Why Cats Make the Best Drinking Buddies: A Treatise


2 minute Read

Why Cats Make the Best Drinking Buddies: A Treatise

Illustration By Danielle Grinberg

Dogs might be called “man’s best friend,” but everyone knows cats are the cool kids on the block. Like the most popular person in your high school, cats don’t sit with just anyone. Cats are grumpy, they only really care about themselves, and boy, do they judge you.

Once they’re on your side, however, they’re loyal. Feline camaraderie feels infinitely more meaningful than its barking equivalent.

And cats make the best drinking buddies. Here are five ways to prove it.

They don’t need looking after

Nothing puts a downer on a good night more than having to look after a friend who doesn’t know they’ve had one too many. Luckily with cats, this isn’t an issue. Fill the drinks bowl, and Snowball will sip at her own leisure. Want to leave the bar early? No problem. Whiskers will come back later, because he knows the way, and he can let himself in.

They’re happy indoors

Sometimes we don’t wanna go out to the bar, though. Sometimes we prefer to just sit around in our underwear and sip a few casual drinks. Cats are down with that, too. They don’t need walks, and if they do want to go outside, they’ll take themselves. Most of the time, though, they’re content to stare out the window, cat-nip of pet-friendly booze in paw, and ponder life’s greater, existential questions.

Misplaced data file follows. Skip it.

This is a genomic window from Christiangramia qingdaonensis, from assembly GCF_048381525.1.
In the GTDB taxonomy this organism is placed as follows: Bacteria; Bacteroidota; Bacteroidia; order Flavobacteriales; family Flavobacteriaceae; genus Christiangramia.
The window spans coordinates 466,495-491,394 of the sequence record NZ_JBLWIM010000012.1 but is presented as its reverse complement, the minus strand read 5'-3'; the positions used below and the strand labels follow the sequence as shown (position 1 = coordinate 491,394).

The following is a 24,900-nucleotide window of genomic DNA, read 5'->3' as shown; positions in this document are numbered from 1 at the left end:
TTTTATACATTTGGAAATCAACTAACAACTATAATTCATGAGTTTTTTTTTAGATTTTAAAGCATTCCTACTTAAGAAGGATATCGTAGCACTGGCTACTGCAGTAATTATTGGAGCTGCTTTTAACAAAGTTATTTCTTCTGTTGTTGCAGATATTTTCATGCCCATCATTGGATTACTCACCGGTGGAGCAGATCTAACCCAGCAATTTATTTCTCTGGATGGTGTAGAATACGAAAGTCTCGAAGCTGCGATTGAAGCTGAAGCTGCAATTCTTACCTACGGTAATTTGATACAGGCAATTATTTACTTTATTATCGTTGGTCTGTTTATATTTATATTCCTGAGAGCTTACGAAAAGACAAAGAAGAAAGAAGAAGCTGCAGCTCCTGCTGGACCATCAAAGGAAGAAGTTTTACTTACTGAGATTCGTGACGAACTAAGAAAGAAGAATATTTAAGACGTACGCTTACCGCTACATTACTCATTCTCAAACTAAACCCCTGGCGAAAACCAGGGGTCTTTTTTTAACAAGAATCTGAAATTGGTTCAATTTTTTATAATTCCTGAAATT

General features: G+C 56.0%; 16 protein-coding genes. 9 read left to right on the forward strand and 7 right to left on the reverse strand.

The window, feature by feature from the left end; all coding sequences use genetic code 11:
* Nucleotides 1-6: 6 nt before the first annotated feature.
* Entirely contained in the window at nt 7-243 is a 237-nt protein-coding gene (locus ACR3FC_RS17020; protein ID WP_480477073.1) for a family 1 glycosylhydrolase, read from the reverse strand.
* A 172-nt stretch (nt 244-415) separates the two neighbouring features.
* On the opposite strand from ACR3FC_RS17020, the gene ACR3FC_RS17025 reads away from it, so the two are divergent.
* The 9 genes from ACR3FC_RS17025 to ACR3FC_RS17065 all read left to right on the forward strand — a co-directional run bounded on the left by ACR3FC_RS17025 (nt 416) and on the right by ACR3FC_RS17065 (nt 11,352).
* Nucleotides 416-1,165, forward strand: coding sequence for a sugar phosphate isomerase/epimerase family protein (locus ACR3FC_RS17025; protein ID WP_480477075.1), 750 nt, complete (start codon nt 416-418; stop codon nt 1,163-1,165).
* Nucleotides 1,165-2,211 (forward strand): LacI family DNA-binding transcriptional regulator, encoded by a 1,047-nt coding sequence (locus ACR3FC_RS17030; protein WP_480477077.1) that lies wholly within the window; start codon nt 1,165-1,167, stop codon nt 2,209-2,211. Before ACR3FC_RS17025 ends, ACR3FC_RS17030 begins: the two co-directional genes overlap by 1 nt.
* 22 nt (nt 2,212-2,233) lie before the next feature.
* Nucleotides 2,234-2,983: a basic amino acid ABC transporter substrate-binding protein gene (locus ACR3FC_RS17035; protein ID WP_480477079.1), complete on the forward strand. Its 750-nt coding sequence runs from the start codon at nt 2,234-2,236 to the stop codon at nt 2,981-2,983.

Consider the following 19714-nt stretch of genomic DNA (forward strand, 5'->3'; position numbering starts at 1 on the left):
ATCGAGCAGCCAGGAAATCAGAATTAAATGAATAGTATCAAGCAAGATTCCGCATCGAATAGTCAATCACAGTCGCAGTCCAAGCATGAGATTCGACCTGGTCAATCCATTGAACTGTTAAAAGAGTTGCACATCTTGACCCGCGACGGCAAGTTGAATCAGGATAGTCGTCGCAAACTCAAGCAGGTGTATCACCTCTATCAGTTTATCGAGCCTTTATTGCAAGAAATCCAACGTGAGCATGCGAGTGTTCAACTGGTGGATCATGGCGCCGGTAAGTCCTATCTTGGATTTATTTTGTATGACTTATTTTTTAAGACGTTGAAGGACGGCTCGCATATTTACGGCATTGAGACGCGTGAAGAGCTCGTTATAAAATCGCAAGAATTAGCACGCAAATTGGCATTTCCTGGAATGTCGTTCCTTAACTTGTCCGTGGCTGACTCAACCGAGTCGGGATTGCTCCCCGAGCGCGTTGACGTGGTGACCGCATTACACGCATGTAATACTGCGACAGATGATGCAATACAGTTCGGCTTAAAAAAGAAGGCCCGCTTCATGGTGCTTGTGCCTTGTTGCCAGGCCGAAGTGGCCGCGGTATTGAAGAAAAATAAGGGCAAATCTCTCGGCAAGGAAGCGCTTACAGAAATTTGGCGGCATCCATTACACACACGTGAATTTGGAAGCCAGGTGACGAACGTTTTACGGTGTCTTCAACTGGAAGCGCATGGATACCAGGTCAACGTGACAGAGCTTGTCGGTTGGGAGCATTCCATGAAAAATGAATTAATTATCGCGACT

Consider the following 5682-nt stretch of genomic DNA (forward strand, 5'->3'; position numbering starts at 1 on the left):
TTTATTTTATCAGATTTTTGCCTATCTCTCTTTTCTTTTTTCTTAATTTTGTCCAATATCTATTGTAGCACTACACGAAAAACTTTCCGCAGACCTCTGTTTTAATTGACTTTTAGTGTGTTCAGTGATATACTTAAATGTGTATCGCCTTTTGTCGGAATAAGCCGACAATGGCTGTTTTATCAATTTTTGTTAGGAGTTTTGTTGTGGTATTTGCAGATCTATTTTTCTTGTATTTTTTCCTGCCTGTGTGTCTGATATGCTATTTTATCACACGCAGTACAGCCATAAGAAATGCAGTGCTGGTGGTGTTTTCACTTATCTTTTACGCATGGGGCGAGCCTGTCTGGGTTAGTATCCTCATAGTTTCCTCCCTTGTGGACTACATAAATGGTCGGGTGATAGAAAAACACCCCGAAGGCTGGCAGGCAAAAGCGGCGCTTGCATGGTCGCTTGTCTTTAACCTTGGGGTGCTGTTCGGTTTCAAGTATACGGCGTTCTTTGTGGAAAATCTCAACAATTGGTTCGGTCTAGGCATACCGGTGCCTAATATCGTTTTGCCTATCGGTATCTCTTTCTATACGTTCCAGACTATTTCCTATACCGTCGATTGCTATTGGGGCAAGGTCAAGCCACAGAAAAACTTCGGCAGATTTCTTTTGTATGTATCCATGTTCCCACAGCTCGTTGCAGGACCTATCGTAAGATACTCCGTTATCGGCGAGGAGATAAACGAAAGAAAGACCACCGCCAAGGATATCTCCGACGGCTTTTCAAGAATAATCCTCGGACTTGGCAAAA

They’re refined

From the elegant feline stride, to the downright refusal to eat anything other than their brand of food, cats are refined. They know their own taste. Which makes them the ideal companions when the time comes to finally open that aged Bordeaux or Scottish single malt you’ve been saving. After all, who better to discuss nuanced cedar wood and tobacco leaf tasting notes than with the majestic Mr. Mittens?

They stay up late

It’s hard to wind down after a hard day at work. Especially if you get home late and everyone in the house is fast asleep. Everyone except Tibbles, that is. Accompanied by your cat, whose day is just beginning, that lonely glass of wine for one is transformed into an exclusive, late-night bonding session.

They’re a (good) bad influence

We’re more connected than ever these days, making it increasingly tempting to let work eat into our free time. Not if you have a cat, however. Cats know when it’s time to stop working, and they’ll make it abundantly clear by sitting on top of your laptop or that finance report you’ve been trying to finish for Monday. Instead, you’re left with no choice but to indulge in some us-time, with your tipple of choice and the inimitable company of Sir Meows-a-lot.

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